Lesser known endangered species

Saving the last of Nepal's pangolins

Law enforcement and education, the only way to stop trafficking of endangered animals

Sonia Awale

FAR FROM HOME: Pangolin that escaped from a community forest in Sankhuwasaba last month rolls into its scales for safety before being released back into the wild. SUJAN BAJRACHARYA/RSS

Seizure of pangolin scales and meat are on the rise across Asia, indicating increasing demand for the body parts of this endangered mammal found in Nepal, other parts of Asia and Africa.

Last year, two Chinese nationals flying transiting Kathmandu on their way from Nigeria to China were seized at the airport with 162kg of  scales from at least 15 dead pangolins.

Sudip Giri of the Central Investigation Bureau (CIB) says the seizures are just the tip of the iceberg, with much of the trafficking going undetected.

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“Pangolin smuggling is increasing at an alarming rate, but most of the culprits we have arrested are those out to make a quick buck, travelling on bikes trying to find buyers in the city, they are not the criminal masterminds and wholesalers,” Giri explains.

Although Nepal is on the traditional route for wildlife trafficking from India to China, bulk seizures have occurred at trans-shipment points like Singapore and Hong Kong. In April, more than 14 tons of pangolin scales bound for Vietnam was seized – the biggest haul of its kind. Some 36,000 pangolins would have had to be killed for the consignment worth $38.7 million.

The seizure came just five days after another container with 12.9 tons of pangolin scales was discovered in a Singapore port. Two separate shipments of five and four tons of pangolins from Nigeria have been seized in Hanoi in the last two months.

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Nepal is home to two species of pangolins: the Chinese and Indian varieties. The Chinese pangolin is on the IUCN’s critically endangered list and the Indian one is on the endangered list. Both species are in Nepal’s protected list and the killing, poaching, transporting, selling or buying of the scaly anteater is punishable with Rs1 million fine and/or up to 15 years in jail.

However, Nepal, north-east India and the Karakoram Highway in Pakistan are the three land routes known for smuggling South Asian pangolins to feed the Chinese market where the scales can fetch up to $3,000 per kg and live anteaters at $8,000.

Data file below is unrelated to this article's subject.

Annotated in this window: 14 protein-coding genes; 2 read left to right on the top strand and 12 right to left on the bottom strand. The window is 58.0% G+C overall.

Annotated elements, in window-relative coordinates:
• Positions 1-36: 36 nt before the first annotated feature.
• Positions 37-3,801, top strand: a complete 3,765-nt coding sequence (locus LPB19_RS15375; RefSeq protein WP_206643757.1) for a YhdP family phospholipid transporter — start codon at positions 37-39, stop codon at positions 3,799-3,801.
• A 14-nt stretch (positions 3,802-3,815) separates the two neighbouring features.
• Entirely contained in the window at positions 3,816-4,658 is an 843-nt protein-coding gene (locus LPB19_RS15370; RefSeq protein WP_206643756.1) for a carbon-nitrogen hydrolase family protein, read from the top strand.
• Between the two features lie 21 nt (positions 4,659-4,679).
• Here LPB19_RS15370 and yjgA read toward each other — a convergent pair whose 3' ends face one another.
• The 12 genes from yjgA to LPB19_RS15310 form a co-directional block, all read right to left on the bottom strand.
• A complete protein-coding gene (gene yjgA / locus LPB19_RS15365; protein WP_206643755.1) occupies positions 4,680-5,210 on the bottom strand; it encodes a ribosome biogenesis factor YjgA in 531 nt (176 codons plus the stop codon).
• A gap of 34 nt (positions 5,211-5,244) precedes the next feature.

Border points into China in Darchula, Humla, Bajhang, Sankhuwasabha, Sindupalchok, Gorkha, Dhading, Rasuwa, Kavre, Bajura, Surkhet and Taplejung are used for smuggling not just pangolin, but tiger parts, rhino horns, rosewood and other contraband items as well.

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Officials admit that the lack of proper equipment to identify wildlife contraband, corruption and lax monitoring at remote checkpoints means that many consignments slip across the border undetected.

While the smuggling nexus has been more or less controlled with greater conservation efforts and stricter regulations, conservationists fear that the Himalayan route is now being revived for pangolins, the world’s most smuggled mammal.

“With increasing connectivity, and our border with a high-demand country for pangolins like China, we have to be vigilant,” says Tulshi Laxmi Suwal of Nepal’s Small Mammal Conservation and Research Centre, who is pursuing her PhD on pangolins at the National Pingtung University in Taiwan.

The reopening of the Tatopani-Kodari border point after the 2015 earthquake, the increasing use of the Rasuwa-Kerung road and the prospect of a new trans-Himalaya railway link could turn Nepal into even more of a smugglers’ den.

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“Nepal is already a signatory of China’s Belt and Road Initiative which could increase market access and trafficking of wildlife,” says Kumar Paudel of Greenhood Nepal, who adds that pangolins from Africa, India and Bangladesh are already being intercepted in Nepal on their way to China.

More than 100,000 wild pangolins are poached from Africa, Southeast Asia and South Asia every year. Most are destined for China where scales of the mammals are used in traditional medicine, and its meat considered a delicacy.

Taiwan is a rare success story that offers hope. The island used to have high demand for pangolins just like the mainland, but an awareness campaign to reduce domestic demand and strict control on smuggling, allowed Taiwan’s own pangolin population to rebound. If Taiwan could do it, conservationists say, China can too.